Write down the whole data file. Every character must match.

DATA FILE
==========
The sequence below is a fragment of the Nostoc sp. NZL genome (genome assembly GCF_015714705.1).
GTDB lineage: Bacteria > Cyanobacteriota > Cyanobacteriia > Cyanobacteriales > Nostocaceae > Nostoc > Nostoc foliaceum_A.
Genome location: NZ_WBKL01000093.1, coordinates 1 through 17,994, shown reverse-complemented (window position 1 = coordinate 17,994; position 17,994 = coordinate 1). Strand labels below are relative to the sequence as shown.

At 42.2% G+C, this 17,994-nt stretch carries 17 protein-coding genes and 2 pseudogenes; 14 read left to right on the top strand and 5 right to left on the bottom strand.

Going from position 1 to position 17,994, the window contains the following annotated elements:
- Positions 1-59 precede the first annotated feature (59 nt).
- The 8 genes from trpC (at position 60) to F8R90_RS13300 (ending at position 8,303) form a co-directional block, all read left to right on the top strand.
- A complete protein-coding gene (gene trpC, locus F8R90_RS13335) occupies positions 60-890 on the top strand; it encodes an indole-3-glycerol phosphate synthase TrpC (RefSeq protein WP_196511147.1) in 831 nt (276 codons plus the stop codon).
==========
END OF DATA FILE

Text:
The sequence below is a fragment of the Nostoc sp. NZL genome (genome assembly GCF_015714705.1).
GTDB lineage: Bacteria > Cyanobacteriota > Cyanobacteriia > Cyanobacteriales > Nostocaceae > Nostoc > Nostoc foliaceum_A.
Genome location: NZ_WBKL01000093.1, coordinates 1 through 17,994, shown reverse-complemented (window position 1 = coordinate 17,994; position 17,994 = coordinate 1). Strand labels below are relative to the sequence as shown.

At 42.2% G+C, this 17,994-nt stretch carries 17 protein-coding genes and 2 pseudogenes; 14 read left to right on the top strand and 5 right to left on the bottom strand.

Going from position 1 to position 17,994, the window contains the following annotated elements:
- Positions 1-59 precede the first annotated feature (59 nt).
- The 8 genes from trpC (at position 60) to F8R90_RS13300 (ending at position 8,303) form a co-directional block, all read left to right on the top strand.
- A complete protein-coding gene (gene trpC, locus F8R90_RS13335) occupies positions 60-890 on the top strand; it encodes an indole-3-glycerol phosphate synthase TrpC (RefSeq protein WP_196511147.1) in 831 nt (276 codons plus the stop codon).